She pieced clues together over a series of other sleepovers and realized that a boy she didn't know very well who was new to her friend circle had been inappropriately touching her while she slept. She calls him the "frozen boy" for his response to when she caught and confronted him.
She decided to not tell the story until now because she realized that while she doesn't blame the perpetrator she had been prioritizing "his youth and innocence ... his emotional vulnerabilities" over her own and that she owed the little girl she was more, that she deserved to have her story told.
She realized that she was struggling to trust herself, too.
'Being an actor is a great blessing'
Even if Washington was struggling in her own life, with insecurities or disordered eating or thoughts of suicide, she could find freedom and power in her roles.
She writes about how she would study the characters she was cast as, she would imagine their boundaries, their background. Her dedication to her craft is what gave her hope.
Even as she worked to not become stuck in roles as "the white girl's best friend" and instead a leading lady, it was the want of characters who were in a story of their own and less about being a star.
"Being an actor is a great blessing," she writes "because you get to step into a character, usually at the most pivotal points in their life – you learn their biggest lessons, integrate them into your own understanding and, if you're lucky, move on to another character in another transformative moment."
Why 'Scandal' was so important
"Olivia Pope became an icon," Washington writes. For many in the Black community, this character "represented a version of Black excellence that allowed us to see ourselves in our smarted and most powerful forms. … She was smart, she was beautiful, she was messy."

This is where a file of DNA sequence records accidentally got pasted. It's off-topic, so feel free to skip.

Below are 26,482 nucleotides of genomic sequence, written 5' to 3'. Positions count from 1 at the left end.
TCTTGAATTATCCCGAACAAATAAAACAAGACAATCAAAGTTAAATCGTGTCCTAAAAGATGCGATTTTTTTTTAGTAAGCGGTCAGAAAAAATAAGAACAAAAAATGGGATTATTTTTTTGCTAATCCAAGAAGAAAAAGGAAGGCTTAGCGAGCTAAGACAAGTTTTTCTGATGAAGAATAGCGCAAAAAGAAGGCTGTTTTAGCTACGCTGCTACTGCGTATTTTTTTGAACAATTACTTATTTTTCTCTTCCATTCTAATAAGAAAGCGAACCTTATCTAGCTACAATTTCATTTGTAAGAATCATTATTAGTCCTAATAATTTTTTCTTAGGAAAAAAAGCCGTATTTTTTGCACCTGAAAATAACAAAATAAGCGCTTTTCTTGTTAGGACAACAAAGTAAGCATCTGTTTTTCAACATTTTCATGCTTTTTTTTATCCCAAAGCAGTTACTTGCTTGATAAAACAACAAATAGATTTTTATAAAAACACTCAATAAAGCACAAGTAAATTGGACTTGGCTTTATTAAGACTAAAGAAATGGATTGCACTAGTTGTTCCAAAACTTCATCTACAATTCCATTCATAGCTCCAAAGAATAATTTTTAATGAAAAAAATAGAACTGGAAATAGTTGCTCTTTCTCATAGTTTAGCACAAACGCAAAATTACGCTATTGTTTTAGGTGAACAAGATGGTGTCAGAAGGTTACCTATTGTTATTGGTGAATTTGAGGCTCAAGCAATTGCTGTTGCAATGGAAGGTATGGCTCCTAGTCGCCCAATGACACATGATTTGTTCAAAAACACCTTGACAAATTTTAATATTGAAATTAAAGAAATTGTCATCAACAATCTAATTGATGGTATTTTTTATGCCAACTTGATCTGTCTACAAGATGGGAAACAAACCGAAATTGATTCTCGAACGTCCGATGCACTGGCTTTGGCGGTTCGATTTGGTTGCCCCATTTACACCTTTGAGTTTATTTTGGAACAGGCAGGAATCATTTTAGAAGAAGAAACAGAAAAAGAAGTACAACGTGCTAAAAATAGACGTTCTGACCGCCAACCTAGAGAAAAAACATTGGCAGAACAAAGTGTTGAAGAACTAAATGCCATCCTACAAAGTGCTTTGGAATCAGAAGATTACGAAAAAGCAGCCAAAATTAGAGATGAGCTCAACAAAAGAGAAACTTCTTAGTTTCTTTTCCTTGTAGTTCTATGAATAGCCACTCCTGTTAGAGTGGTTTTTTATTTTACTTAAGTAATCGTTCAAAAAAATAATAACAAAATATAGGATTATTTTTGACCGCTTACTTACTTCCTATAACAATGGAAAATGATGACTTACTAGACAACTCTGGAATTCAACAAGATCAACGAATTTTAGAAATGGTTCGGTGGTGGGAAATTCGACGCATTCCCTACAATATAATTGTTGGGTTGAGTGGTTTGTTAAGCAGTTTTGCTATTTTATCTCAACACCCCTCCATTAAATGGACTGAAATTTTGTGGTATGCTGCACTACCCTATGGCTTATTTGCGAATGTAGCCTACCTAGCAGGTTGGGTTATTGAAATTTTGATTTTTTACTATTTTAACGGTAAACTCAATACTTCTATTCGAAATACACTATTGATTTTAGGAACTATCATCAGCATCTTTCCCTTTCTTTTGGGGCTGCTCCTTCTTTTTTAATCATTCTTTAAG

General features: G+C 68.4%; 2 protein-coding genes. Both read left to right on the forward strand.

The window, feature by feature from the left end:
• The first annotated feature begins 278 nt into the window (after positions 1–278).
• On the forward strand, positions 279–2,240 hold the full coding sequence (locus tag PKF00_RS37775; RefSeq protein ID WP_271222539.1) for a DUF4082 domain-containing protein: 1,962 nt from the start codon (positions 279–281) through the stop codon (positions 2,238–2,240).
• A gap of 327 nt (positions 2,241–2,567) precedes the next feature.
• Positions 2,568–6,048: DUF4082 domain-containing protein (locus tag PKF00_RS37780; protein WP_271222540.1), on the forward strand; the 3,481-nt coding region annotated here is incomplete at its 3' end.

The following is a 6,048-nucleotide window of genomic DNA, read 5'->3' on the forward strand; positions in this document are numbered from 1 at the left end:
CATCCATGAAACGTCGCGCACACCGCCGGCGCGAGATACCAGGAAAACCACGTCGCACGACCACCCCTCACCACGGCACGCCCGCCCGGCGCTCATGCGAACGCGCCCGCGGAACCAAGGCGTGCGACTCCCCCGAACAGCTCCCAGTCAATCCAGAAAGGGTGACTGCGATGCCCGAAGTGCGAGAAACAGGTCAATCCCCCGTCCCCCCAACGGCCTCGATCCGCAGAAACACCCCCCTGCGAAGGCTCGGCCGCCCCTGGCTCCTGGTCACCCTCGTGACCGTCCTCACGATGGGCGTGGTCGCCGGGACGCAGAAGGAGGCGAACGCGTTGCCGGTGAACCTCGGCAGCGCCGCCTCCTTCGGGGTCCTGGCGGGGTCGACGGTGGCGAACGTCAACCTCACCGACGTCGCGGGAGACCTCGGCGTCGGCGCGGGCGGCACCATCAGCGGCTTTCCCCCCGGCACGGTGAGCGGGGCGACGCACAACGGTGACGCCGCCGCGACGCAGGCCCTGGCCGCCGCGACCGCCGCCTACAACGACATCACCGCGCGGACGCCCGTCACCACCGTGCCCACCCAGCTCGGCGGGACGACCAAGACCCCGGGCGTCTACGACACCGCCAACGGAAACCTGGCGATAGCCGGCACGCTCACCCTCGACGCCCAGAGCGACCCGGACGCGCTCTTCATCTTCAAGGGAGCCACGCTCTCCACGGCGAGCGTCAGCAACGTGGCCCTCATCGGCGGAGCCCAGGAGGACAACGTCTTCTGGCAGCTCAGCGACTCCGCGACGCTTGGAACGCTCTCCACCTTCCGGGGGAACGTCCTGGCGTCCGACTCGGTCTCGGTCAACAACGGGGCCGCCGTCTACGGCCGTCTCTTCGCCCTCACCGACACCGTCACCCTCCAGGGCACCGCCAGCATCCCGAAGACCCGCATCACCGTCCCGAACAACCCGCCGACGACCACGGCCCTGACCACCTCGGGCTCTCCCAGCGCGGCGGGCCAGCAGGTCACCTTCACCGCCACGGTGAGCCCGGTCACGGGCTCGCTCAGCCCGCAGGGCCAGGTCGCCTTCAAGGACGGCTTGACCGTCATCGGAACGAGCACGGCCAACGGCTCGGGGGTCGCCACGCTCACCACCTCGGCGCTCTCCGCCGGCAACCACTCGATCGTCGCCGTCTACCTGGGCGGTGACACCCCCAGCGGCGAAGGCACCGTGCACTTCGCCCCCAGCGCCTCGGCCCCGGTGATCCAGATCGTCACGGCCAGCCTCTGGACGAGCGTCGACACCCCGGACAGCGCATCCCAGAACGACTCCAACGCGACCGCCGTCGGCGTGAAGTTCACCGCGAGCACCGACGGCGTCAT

Washington said the complexity of this character was so human, while also being an aspirational role model.
"Scandal" was also when Washington says she broke a self-imposed embargo on watching herself. She would tune in during regular watch parties and live tweet along with others.
Washington credits social media with helping build the show into a must-watch event during its first season.
She also details how "Scandal" was the first crew to be allowed to shoot footage of the Truman Balcony of the White House – where so many scenes would take place, such as the final conversation between Olivia Pope and Mellie about the future.
Washington learned life lessons from her characters
Even with the early success of "Scandal," Washington says she was feeling lost.
When she wasn't Olivia, who was Kerry Washington? She felt like she had become "an avatar for progress and inclusion and fashion and fame." Her circle of trust, she writes, became smaller, as did her worldview.
But while she struggled to settle herself, to be more open and honest with herself and her colleagues, she turned to her character to become a better leader, to believe in herself, to put aside any imposter syndrome or fear of vulnerability.
One role at a time, Kerry has been finding her truth.
This article originally appeared on USA TODAY: Kerry Washington opens up about family secrets, insecurities in memoir